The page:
Skip to Main Content
Drivers of biomass co-firing in U.S. coal-fired power plantsAuthor(s): Michael E. Goerndt; Francisco X. Aguilar; Kenneth Skog
Source: Biomass and Bioenergy, Volume 58, 2013; 158-167.
Publication Series: Scientific Journal (JRNL)
Station: Forest Products Laboratory
View PDF (958.51 KB)
DescriptionSubstantial knowledge has been generated in the U.S. about the resource base for forest and other residue-derived biomass for bioenergy including co-firing in power plants. However, a lack of understanding regarding power plant-level operations and manager perceptions of drivers of biomass co-firing remains. This study gathered information from U.S. power plant managers to identify drivers behind co-firing, determine key conditions influencing past and current use, and explore future prospects for biomass in co-firing. Most of the biomass used in co-firing was woody biomass procured within 100 km of a power plant. Results show that the most influential co-firing drivers included: adequate biomass supply, competitive cost of biomass compared to fossil fuels, and costs of biomass transport. Environmental regulations were generally considered second-most influential in decisions to test or co-fire with biomass, but were of high importance to managers of plants that are currently not co-firing but may in the future.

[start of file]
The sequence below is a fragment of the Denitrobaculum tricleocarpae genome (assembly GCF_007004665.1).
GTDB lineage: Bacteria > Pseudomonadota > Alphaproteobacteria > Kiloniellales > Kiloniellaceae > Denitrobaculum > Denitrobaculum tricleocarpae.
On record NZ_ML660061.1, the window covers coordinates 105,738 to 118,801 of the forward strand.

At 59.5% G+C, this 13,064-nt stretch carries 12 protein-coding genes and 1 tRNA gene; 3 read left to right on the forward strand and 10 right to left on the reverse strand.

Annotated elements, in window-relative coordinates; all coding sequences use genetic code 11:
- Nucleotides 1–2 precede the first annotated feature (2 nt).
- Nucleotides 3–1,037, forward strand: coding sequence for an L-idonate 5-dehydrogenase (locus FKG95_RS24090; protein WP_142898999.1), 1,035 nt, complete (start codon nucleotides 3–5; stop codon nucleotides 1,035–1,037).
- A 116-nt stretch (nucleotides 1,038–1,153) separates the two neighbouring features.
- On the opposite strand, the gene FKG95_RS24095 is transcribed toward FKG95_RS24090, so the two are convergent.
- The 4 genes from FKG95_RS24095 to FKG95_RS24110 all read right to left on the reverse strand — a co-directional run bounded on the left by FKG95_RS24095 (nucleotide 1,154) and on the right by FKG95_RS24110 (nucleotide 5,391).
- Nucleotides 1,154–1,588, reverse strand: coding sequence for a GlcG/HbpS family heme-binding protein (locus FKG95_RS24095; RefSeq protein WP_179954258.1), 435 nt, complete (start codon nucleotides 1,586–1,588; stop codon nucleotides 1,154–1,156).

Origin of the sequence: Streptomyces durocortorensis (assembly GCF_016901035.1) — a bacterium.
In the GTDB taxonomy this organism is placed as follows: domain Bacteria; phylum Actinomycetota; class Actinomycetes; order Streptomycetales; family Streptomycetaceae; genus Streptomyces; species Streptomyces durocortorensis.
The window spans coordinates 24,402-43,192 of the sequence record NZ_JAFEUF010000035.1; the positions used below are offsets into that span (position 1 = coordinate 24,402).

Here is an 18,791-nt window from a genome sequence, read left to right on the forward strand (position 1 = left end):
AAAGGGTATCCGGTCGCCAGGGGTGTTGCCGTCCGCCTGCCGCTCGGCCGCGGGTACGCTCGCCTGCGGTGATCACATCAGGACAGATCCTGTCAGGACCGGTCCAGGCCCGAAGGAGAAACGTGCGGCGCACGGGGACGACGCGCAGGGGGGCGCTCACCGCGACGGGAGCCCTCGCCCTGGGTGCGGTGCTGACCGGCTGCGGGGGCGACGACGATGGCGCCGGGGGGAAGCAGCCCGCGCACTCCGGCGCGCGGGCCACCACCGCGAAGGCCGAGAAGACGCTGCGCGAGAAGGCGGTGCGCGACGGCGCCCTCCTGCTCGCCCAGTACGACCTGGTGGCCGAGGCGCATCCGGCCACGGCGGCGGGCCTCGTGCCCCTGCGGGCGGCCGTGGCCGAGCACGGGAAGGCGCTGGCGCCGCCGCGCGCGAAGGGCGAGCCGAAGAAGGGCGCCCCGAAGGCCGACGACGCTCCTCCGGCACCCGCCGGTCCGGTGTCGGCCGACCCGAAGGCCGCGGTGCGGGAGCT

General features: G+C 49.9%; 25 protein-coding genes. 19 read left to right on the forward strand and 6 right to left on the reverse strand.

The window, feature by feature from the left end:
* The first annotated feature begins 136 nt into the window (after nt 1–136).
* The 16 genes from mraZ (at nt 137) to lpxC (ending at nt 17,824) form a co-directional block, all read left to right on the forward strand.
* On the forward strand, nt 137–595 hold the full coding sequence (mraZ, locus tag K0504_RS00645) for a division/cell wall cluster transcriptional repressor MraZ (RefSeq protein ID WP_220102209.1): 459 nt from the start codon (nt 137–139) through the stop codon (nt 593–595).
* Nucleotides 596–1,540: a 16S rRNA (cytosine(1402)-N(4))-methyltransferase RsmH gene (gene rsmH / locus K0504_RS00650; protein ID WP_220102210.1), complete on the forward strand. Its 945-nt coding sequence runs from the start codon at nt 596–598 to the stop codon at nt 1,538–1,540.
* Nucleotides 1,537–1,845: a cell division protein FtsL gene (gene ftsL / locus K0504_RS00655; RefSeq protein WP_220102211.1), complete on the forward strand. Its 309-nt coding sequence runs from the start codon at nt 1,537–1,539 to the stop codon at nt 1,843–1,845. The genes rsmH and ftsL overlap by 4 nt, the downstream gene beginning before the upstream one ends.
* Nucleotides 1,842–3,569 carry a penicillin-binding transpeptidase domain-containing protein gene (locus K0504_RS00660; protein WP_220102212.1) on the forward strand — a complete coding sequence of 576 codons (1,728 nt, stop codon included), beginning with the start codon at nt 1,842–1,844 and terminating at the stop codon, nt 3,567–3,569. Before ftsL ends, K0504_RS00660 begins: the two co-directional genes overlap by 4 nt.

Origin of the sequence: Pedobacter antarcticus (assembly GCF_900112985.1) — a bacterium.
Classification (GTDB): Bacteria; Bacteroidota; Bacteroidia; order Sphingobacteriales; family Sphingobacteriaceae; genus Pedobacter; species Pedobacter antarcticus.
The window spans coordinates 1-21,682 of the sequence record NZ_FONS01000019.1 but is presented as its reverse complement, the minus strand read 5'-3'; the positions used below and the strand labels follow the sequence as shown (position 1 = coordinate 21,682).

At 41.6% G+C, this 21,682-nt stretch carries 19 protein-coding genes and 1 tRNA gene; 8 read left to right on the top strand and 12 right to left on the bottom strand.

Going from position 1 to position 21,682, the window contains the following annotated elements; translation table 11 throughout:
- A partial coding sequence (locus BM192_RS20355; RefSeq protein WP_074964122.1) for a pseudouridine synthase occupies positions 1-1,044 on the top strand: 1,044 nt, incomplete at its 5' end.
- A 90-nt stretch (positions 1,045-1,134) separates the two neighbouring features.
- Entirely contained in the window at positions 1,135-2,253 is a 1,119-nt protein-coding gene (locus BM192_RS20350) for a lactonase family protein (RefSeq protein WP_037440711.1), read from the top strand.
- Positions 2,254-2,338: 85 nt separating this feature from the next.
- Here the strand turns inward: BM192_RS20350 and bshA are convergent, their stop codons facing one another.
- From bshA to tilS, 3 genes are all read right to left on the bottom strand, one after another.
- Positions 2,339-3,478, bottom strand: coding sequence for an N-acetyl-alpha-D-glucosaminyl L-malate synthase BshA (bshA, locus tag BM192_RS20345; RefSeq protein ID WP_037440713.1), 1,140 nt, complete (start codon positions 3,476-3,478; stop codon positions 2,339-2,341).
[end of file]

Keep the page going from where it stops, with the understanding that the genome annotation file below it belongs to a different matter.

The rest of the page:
- We recommend that you also print this page and attach it to the printout of the article, to retain the full citation information.
- This article was written and prepared by U.S. Government employees on official time, and is therefore in the public domain.
CitationGoerndt, Michael E.; Aguilar, Francisco X.; Skog, Kenneth. 2013. Drivers of biomass co-firing in U.S. coal-fired power plants. Biomass and Bioenergy, Volume 58, 2013; 158-167.
KeywordsCo-generation facilities, Coal-fired power plant, Internal factor, Environmental regulation, Operational costs
- Resource potential for renewable energy generation from co-firing of woody biomass with coal in the Northern U.S.
- Potential for Coal Power Plants to Co-Fire with Woody Biomass in the U. S. North, 2010-2030: A Technical Document Supporting the Northern Forest Futures Project
- Comparison of small area estimation methods applied to biopower feedstock supply in the Northern U.S. region
XML: View XML